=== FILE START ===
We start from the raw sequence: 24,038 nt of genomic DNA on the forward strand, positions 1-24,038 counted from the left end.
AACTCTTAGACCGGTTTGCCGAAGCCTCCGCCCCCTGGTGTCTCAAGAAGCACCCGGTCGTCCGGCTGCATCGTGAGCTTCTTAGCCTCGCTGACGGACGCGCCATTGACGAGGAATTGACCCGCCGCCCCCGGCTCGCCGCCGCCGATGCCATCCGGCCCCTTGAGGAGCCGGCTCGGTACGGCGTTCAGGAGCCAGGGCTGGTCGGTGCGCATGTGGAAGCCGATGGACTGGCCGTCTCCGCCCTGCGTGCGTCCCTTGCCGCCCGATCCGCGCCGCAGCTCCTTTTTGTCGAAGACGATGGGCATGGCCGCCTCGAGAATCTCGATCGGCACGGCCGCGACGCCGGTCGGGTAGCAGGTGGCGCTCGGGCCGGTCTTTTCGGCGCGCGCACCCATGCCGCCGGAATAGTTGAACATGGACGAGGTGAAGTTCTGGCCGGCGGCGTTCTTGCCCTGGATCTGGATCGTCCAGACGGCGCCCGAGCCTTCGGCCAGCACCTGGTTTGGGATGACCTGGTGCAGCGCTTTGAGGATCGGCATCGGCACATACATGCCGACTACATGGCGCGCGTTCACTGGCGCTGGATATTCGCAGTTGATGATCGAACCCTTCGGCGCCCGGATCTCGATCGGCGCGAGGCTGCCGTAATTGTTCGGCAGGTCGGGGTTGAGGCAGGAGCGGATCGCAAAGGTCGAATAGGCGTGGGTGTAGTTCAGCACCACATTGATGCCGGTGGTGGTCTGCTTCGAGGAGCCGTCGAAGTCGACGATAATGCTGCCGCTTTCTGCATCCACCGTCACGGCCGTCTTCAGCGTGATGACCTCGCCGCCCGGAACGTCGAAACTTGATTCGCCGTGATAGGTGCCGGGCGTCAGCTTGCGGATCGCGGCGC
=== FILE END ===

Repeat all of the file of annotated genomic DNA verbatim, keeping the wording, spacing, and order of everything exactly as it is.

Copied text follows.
We start from the raw sequence: 24,038 nt of genomic DNA on the forward strand, positions 1-24,038 counted from the left end.
AACTCTTAGACCGGTTTGCCGAAGCCTCCGCCCCCTGGTGTCTCAAGAAGCACCCGGTCGTCCGGCTGCATCGTGAGCTTCTTAGCCTCGCTGACGGACGCGCCATTGACGAGGAATTGACCCGCCGCCCCCGGCTCGCCGCCGCCGATGCCATCCGGCCCCTTGAGGAGCCGGCTCGGTACGGCGTTCAGGAGCCAGGGCTGGTCGGTGCGCATGTGGAAGCCGATGGACTGGCCGTCTCCGCCCTGCGTGCGTCCCTTGCCGCCCGATCCGCGCCGCAGCTCCTTTTTGTCGAAGACGATGGGCATGGCCGCCTCGAGAATCTCGATCGGCACGGCCGCGACGCCGGTCGGGTAGCAGGTGGCGCTCGGGCCGGTCTTTTCGGCGCGCGCACCCATGCCGCCGGAATAGTTGAACATGGACGAGGTGAAGTTCTGGCCGGCGGCGTTCTTGCCCTGGATCTGGATCGTCCAGACGGCGCCCGAGCCTTCGGCCAGCACCTGGTTTGGGATGACCTGGTGCAGCGCTTTGAGGATCGGCATCGGCACATACATGCCGACTACATGGCGCGCGTTCACTGGCGCTGGATATTCGCAGTTGATGATCGAACCCTTCGGCGCCCGGATCTCGATCGGCGCGAGGCTGCCGTAATTGTTCGGCAGGTCGGGGTTGAGGCAGGAGCGGATCGCAAAGGTCGAATAGGCGTGGGTGTAGTTCAGCACCACATTGATGCCGGTGGTGGTCTGCTTCGAGGAGCCGTCGAAGTCGACGATAATGCTGCCGCTTTCTGCATCCACCGTCACGGCCGTCTTCAGCGTGATGACCTCGCCGCCCGGAACGTCGAAACTTGATTCGCCGTGATAGGTGCCGGGCGTCAGCTTGCGGATCGCGGCGC